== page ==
Organizational Performance: A Literature Review

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Traditional PM systems which exclusively pursue the success criteria of cost, time, quality and meeting technical requirements have become considered ineffective (Bourne et al.,
2000; Walton and Dawson, 2001). A common approach is to focus on multiple stakeholders' expectations (Bryde, 2003b; Maylor, 2001; Tukel and Rom, 2001). This has led to a new set of difficulties in developing models for measuring performance because stakeholders' needs are often difficult to manage and measure (Boehm and Ross, 1989;
Maylor, 2001) and there is sometimes resistance to going beyond the traditional criteria due to commercial pressures (Chan et al., 2003). These difficulties have resulted in limited literature on more holistic performance assessment frameworks
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Similarly PM is found to be an effective tool for achieving the strategic objectives of organizations (Kerzner, 2003), managing organizational change (Bryde,
2003b; Maylor, 2001) and systematic planning, execution and control of activities in a systematic manner (Meredith and Mantel, 2003). The literature indicates that a two-way linkage exists between PM and TQM (Broetzmann et al., 1995; Choi and Eboch, 1998).
PM is recognized as an effective methodology for implementing TQM practices in organizations. Similarly, TQM plays a role in providing an environment which facilitates organizations to make use of PM (Bryde, 1997, 2003a, 2003b).
These findings provide a basis for measuring PM practices using known TQM models.
There is a degree of consensus amongst a group of researchers that the EFQM model, based on the TQM philosophy, is an effective performance assessment model (Neely et al.,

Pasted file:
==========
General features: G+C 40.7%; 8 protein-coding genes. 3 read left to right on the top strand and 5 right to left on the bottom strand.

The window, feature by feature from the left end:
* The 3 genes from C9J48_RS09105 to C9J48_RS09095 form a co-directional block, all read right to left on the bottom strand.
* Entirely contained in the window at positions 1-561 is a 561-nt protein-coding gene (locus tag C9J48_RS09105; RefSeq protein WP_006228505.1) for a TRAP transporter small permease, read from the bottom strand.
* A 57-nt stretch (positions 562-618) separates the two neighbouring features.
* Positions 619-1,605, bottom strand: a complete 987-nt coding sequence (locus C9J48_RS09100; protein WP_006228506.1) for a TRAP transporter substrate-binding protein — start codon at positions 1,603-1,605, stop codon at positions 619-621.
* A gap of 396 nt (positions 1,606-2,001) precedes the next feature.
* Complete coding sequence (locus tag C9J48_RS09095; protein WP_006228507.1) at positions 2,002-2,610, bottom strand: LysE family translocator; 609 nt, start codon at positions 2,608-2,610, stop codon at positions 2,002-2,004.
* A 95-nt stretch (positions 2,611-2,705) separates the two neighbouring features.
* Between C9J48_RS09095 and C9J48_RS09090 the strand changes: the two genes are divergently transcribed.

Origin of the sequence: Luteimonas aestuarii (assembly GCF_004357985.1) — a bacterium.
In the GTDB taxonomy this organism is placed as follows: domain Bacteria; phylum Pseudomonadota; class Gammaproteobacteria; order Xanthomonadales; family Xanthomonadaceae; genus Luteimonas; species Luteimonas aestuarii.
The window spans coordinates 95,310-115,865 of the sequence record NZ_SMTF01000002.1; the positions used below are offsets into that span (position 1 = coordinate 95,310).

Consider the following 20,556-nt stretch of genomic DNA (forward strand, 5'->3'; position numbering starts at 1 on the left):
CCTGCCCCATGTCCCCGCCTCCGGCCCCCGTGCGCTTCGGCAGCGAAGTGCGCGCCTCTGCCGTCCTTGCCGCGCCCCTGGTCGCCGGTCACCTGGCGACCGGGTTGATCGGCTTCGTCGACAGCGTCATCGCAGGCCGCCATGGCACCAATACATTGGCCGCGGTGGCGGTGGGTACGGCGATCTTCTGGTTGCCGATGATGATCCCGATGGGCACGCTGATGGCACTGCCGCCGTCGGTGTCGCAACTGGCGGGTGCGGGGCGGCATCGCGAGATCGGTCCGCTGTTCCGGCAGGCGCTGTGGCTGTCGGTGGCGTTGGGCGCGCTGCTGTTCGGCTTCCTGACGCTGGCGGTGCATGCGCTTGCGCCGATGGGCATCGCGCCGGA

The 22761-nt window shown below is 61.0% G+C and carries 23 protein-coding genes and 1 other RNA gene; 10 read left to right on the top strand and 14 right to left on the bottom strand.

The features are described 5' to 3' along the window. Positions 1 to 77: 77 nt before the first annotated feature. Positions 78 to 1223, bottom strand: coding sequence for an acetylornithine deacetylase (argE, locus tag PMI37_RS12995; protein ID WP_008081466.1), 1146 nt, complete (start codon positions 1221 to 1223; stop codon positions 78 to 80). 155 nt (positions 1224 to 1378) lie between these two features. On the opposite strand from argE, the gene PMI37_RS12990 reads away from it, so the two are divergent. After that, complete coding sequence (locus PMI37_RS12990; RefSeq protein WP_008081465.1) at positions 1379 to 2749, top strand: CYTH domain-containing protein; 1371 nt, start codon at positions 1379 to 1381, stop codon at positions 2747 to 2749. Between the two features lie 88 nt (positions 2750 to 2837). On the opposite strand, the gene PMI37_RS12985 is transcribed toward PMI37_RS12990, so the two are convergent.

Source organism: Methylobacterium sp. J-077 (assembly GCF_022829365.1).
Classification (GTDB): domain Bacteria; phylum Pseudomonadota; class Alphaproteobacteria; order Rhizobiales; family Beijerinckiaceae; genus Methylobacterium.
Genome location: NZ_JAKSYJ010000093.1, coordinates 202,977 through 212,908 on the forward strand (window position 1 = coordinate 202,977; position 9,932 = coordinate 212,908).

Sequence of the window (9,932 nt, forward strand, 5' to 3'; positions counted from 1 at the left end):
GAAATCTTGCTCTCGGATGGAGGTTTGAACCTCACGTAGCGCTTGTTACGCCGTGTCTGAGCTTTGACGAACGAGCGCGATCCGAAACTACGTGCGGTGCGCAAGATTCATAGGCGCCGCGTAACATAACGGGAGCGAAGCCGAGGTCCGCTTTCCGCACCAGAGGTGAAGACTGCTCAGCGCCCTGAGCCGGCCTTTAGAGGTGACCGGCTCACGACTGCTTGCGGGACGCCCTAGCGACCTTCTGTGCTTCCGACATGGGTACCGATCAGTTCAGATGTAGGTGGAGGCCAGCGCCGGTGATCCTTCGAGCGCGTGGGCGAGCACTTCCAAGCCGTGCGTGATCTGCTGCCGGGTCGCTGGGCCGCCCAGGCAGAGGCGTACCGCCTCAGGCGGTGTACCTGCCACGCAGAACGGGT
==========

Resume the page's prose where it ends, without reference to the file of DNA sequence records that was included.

2007; Sandbrook, 2001). Therefore, we argue that the EFQM model can usefully applied to the assessment of PM performance by adapting it to the PM environment. Westerveld's
(2003) Project Excellence Model, for example, is an adaptation of the EFQM model
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Previous case studies of the experiences of organizations (McDowall, 1995; Stokes, 1995) suggest three broad, sequential, stages: (1) the PM strategy, including pertinent concepts, is sold;
(2) an organization-wide PM system, with centralized control, is set up; and
(3) an organization-wide PM system, with devolved control, is established
4. PM Partnerships and Resources:
The concept of stakeholder involvement in projects incorporates stakeholders both internal and external to the organization, and in the latter case the stakeholders are often managed through partnerships. Van den Honert (1991) identifies early partnerships between contractor and supplier organizations as a project critical success factor; the role of partnering, or “win-win” PM, is highlighted in the successful delivery of large-scale construction projects (Milosevic, 1990 and Moore et al.1992); and the effectiveness of partnering is central to current thinking on project procurement/life cycle management strategy in the construction industry
(Latham, 1994; Egan, 1998). The importance of such partnerships informs the
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